The position, minor allele frequency (MAF) and P-values for genotype distributions of the five SNPs in the HapMap database are presented in Table II. The observed genotype frequencies for these five SNPs were all in Hardy-Weinberg equilibrium in the controls (all P>0.05). The single locus analyses revealed that none of the single SNPs were significantly associated with HNSCC risk. The genotype distributions of all SNPs in the cases and controls are shown in Table III. Similarly, the multivariate logistic regression analyses also showed that there were no significant associations between these five SNPs and HNSCC risk in different genetic models. For example, the adjusted ORs and 95% CI in the additive model were 1.00 (0.73–1.36) for rs13181, 0.97 (0.82–1.15) for rs17655, 1.00 (0.85–1.18) for rs1130409, 0.93 (0.76–1.13) for rs25487 and 0.95 (0.80–1.13) for rs1136410, respectively.

Table II.
Primary information of selected SNPs in DNA repair genes.
Table III.
Logistic regression analysis for associations between polymorphisms of DNA repair genes and HNC risk.

We further conducted the stratification analyses by age, gender, smoking, drinking, tumor sites and histology, but no significant associations were observed between the genotypes of the five SNPs and HNC risk in every stratum (data not shown). We also analyzed the two-way locus-locus and gene-environment interactions between all five SNPs and environmental factors (i.e., smoking status and alcohol status) using logistic regression models. Only one locus-locus interaction (rs1130409 and rs25487) was statistically significant (adjusted Pint 0.036), but changed to non-significant after the multiple test adjustment.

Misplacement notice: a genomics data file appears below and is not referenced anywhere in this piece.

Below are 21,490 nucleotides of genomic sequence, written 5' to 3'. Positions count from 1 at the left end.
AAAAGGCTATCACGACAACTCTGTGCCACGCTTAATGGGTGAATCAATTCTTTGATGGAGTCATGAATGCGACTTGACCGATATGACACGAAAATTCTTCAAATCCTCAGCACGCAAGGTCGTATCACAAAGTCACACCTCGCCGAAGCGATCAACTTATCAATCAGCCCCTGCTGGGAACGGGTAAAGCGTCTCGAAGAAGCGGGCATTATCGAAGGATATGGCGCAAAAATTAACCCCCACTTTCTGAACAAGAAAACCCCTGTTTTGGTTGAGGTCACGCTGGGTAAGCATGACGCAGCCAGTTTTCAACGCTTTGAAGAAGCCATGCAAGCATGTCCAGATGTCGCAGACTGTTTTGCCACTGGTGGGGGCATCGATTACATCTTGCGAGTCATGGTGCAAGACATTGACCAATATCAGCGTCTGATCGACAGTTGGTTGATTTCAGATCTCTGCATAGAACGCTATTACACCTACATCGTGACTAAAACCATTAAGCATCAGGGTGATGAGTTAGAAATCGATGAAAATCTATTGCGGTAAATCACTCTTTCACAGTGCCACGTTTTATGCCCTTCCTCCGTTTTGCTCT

In this case-control study, we assessed the associations of HNC risk with five nsSNPs in key DNA repair genes, which have been most widely studied in a variety of human cancers in other populations. The results showed that none of the five SNPs [XPD Lys751Gln (rs13181), XPG His1104Asp (rs17655), APE1 Asp148Glu (rs1130409), XRCC1 Arg399Gln (rs25487) and ADPRT Val762Ala (rs1136410)] were significantly associated with the risk of HNC in China.

XPD and XPG are two of more than 20 genes involved in NER. XPD codes an evolutionarily conserved helicase, a subunit of TFIIH that is essential for transcription and NER. The Lys751Gln (rs13181) polymorphism is located in exon 23 of XPD and causes codon 751 Lys (K) to be substituted for Gln (Q) (27). The XPD 751Gln allele was reported to be associated with higher DNA adduct levels in non-smokers (28) and phenotypes of repair of BPDE- and UV-induced DNA damage (14).